Already early on during my visit here the contrasts between old and new have been quite noticeable. The first striking example was on the way to Mysore. We drove past what appeared to be a large Hindu cultural and convention center. The building on the street of the complex had space in it rented out to businesses, including a movie theater and – what else? – a McDonald’s.

And speaking of driving, the three hour ride to and then from Mysore allowed me to graduate from beginner to advanced beginner in the Indian school of riding in a car (to actually learn to drive here is reserved for those who qualify for post-graduate studies).

What I observed my first day came into relief with nerve-racking clarity: in India, everyone and everything has a place on the road – not just cars and buses and trucks and, of course, cows, but also pedestrians, dogs, mules, goats, horses both unshackled and drawing carts, ox-drawn carts as well, hand-pushed carts operated by merchants peddling their wares, small three-wheel motorized vehicles for transporting passengers or cargo, and, of course, the ubiquitous motorcycles and motor scooters.

Oh, and for those with sufficient daring to use a motor vehicle, there is one rule of the road which in the mind of every driver must always be borne: spare the brake and indulge the horn!

After our return to Bangalore, the day concluded with Mass at a nearby Salesian parish. I celebrated the English Mass, one of the three languages in which Mass is regularly celebrated in the area, the other two being the local language of Kannada and the language of the neighboring state, Tamil (many Tamils have come to Bangalore in search of work – a sort of scenario quite familiar to us). True to the Salesian charism, the parish is located in one of the many slum areas of Bangalore.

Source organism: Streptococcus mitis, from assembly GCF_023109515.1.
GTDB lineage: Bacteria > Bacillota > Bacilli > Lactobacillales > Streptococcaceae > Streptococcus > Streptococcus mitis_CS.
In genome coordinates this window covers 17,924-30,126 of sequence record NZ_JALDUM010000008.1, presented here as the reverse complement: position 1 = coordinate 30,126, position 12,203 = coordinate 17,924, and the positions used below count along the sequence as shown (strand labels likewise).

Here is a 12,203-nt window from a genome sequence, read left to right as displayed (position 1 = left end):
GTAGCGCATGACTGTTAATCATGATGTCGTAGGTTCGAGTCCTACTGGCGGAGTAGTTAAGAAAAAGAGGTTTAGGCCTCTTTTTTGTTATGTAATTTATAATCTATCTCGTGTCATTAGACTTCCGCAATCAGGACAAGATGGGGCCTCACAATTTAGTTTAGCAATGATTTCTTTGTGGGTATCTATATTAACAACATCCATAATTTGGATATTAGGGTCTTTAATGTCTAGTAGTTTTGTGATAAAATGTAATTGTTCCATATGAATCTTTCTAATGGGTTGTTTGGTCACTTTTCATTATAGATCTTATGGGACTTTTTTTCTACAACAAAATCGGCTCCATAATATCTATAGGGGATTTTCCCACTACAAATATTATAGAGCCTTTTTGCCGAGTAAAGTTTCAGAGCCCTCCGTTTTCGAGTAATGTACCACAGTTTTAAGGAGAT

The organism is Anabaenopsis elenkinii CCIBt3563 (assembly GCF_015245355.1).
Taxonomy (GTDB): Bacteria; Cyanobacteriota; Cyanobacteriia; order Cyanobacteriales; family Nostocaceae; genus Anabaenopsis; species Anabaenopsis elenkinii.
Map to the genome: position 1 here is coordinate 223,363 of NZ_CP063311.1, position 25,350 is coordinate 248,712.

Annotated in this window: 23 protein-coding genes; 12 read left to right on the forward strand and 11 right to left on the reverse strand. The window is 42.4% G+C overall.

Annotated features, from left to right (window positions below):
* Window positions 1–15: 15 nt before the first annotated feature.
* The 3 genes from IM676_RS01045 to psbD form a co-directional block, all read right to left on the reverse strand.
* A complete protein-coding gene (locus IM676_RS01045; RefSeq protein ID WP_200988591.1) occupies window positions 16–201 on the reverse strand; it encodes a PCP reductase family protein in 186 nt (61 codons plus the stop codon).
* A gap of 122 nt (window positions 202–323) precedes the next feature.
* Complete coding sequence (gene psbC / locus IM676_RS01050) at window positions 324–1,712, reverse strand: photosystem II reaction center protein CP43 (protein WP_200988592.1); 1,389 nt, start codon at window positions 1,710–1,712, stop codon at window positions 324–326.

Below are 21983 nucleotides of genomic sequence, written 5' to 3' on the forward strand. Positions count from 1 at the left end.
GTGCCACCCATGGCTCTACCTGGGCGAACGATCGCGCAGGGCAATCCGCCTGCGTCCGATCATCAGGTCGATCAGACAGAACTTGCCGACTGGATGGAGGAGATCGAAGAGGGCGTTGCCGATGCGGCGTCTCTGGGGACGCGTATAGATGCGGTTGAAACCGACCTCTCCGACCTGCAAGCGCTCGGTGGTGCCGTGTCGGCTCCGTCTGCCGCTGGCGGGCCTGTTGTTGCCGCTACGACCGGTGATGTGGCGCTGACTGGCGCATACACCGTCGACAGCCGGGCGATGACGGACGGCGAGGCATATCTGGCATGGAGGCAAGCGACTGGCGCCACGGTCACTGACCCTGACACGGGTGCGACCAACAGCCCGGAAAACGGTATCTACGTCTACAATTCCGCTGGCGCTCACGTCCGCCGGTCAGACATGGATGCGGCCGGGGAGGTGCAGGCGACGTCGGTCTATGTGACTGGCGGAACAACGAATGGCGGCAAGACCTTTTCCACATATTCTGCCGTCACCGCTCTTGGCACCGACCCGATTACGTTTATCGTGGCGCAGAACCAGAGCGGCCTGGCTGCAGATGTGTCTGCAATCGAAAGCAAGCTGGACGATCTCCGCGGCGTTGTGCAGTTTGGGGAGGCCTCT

The church was jam crowded. I was greeted on the steps of the church by young girls in elegant dresses showering me with flowers, the traditional way of welcoming a distinguished visitor here. After kneeling to pray for a minute at the entrance to the church, I vested and the entrance procession began.

The experience of the Mass was quite familiar: a youth choir singing contemporary music, and the people actively engaged in the singing and prayers. I did notice a few features a bit unusual to us; for example, while the people in the assembly were wearing their shoes, the altar servers were barefoot, and one of the concelebrants slipped off his sandals when he arrived at his seat in the sanctuary.

And the economic depression of the surrounding neighborhood was nowhere evident: electronic monitors strategically placed displayed the words to the songs, the church was ornately decorated and clean, and many of the people turned out in their Sunday best. The Salesian priests have obviously worked very hard to bring dignity to the poor people of this neighborhood.

It was the simplicity and the devotion of the people, though, that most struck me and will remain seared into my memory. The fervor of their prayer, the reverence with which they received Holy Communion, and their crowding around me after Mass to greet me and ask a blessing was quite moving. As the car pulled away with us waving good-bye to each other, a part of me wanted to stay behind simply to enjoy the experience of being with them.